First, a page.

The northern powerhouse is stoking up the coals

In the run up to GE2015, Chancellor Osborne (in particular) often referenced Conservative plans for a “northern powerhouse”. Critics assessed his commentary as lip service, a vote winner, to the northern electorate and no more.

Even as recently as six days ago, the Telegraph gave us four reasons why the north will never be the heart of manufacturing that the oft-repeated phrase engenders. Fair criticism, or Labour stalwarts miffed that the Tories have trampled on their territory?

Well, “A Conservative stronghold in the north” isn’t a phrase many people have uttered with gusto (or confidence) in the past. So, yes, you can see the critics’ perspectives. But the latest figures from CV Library, depicting job growth for Q2 2015, may change a few minds.

Ee, it’s grim down south

CV Library 9 Cities Job Growth v Job Share Q2 2015 Graph

Job growth in London remains positive despite slowing down compared to recent months. And the number of jobs in the capital is almost three times that of the nearest rival (London 17.02% vs Birmingham 5.79%). But this isn’t the headline of the latest report.

Job growth outside London is fast outpacing the capital. Despite only commanding 0.62% of the total UK job market, the number of jobs posted in Q2 sees Edinburgh top the growth chart (from Q1). Liverpool and Birmingham also trump London (4th), as they occupy second and third places.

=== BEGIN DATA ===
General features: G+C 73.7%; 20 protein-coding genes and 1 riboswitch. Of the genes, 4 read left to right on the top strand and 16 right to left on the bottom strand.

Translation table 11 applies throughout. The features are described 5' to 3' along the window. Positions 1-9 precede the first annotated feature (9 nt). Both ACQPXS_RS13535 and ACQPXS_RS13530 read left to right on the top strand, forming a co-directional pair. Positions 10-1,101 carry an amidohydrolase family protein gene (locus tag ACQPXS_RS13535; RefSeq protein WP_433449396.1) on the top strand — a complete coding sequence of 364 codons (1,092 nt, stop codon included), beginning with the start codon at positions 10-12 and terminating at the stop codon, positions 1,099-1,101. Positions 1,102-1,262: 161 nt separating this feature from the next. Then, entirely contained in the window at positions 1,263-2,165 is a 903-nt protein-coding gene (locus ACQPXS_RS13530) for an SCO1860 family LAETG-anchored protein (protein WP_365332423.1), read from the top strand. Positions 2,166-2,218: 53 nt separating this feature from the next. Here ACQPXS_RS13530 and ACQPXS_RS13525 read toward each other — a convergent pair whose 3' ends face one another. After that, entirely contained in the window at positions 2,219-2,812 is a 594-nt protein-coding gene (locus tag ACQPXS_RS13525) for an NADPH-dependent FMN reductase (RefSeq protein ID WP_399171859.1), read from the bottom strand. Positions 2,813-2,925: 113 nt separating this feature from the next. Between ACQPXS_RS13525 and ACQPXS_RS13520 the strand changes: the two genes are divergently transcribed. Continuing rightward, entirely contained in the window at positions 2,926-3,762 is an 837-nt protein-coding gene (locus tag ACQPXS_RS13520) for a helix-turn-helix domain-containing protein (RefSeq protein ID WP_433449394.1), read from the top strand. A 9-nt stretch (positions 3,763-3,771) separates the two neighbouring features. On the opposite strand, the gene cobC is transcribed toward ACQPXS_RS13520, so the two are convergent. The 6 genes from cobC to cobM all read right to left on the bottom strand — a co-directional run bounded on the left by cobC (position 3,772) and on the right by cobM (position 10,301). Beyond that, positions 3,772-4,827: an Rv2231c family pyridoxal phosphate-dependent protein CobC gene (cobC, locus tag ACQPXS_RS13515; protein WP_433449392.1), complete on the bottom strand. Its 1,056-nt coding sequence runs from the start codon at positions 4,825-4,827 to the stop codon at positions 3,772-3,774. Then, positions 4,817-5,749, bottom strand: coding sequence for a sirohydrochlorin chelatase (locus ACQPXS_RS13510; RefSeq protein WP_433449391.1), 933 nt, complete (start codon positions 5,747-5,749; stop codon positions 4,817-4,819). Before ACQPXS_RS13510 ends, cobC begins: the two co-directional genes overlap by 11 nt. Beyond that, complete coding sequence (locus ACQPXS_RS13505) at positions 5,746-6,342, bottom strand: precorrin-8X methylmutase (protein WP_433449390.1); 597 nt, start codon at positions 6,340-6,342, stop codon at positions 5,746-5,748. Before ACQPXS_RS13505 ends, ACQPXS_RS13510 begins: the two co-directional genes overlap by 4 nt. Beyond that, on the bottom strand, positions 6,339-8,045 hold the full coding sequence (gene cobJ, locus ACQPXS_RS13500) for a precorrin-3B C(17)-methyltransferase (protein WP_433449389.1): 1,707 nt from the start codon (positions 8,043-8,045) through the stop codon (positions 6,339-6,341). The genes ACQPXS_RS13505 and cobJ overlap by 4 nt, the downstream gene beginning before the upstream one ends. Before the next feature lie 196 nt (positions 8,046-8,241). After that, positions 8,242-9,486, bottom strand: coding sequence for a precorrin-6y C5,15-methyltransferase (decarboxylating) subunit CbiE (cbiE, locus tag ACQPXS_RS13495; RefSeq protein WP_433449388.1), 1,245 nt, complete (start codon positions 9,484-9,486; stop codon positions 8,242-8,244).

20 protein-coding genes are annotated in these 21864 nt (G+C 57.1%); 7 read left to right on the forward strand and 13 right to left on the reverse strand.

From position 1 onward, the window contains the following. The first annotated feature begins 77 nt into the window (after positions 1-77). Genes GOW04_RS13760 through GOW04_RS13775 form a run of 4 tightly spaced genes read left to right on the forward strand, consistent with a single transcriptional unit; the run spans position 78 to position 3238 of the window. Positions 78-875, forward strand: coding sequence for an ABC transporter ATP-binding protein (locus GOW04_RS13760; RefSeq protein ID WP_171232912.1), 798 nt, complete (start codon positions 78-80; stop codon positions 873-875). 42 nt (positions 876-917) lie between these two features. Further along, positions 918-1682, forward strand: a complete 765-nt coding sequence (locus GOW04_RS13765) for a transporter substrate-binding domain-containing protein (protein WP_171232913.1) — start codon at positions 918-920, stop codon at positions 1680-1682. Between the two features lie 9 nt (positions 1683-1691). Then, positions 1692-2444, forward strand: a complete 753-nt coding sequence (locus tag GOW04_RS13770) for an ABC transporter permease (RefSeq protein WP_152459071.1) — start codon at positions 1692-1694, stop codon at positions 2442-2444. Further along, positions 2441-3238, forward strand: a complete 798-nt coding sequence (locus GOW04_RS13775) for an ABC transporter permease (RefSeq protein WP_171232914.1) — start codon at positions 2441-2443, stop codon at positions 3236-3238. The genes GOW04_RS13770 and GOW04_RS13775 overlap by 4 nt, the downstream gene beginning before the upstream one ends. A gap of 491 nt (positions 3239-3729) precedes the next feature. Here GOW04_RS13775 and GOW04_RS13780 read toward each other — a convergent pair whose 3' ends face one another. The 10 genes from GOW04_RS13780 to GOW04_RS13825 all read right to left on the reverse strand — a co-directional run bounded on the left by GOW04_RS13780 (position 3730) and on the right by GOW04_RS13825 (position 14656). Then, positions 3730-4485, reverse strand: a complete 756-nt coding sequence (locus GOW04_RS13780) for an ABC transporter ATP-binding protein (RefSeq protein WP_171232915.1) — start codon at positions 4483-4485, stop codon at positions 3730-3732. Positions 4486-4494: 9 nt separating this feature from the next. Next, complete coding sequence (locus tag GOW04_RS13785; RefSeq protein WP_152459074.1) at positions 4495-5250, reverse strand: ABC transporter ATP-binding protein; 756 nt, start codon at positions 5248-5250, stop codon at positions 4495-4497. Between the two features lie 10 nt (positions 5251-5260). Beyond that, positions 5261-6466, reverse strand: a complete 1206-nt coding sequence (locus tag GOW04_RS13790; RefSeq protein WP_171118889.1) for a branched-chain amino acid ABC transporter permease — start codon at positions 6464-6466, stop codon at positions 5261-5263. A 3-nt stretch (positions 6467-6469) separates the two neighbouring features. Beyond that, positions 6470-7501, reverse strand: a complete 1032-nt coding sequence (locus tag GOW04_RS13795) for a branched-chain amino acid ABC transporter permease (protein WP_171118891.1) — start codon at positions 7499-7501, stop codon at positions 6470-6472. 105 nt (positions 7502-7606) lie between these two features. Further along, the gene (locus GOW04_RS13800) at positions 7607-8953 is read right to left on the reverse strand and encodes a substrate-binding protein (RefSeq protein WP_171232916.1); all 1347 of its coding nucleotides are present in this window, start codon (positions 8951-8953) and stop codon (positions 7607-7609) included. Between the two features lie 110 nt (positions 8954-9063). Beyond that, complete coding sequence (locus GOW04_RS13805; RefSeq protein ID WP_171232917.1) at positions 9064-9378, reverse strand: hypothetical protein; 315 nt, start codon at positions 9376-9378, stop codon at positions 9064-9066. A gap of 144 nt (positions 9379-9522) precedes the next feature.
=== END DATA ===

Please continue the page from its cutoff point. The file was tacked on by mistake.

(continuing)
Can the north keep on outperforming London for job growth?

The big question is, is the recorded growth a flash in the pan or is it sustainable? There are two key issues occurring in the background that may suggest the Q2 figures are the start of a trend.

HS2 is the first aspect we must consider. With commuting time to the capital set to be slashed upon HS2’s introduction, we’ll begin to see the capital’s wealth trickle northwards, almost parallel to the M6. With Birmingham, Manchester and Leeds holding 2nd, 3rd and 4th spots in the current job share tables as it is, the gap will reduce further in anticipation.

That’s great for the UK economy. What’s not so positive is the worry in The City over the larger financial institutions. Moreover, what they’re going to do next. The bank levies announced in the budget will give many economists (and shareholders) a sleepless night or two until the dust settles.

We may already be seeing the effect of some banks holding out on posting new positions while they consider their long term options. If that’s also the beginning of a trend, then the UK may well need a northern powerhouse as the Chancellor alluded last summer to replace London’s dominance as the centre of world trade. Not that we want to get our City Slickers in a twist, of coure.

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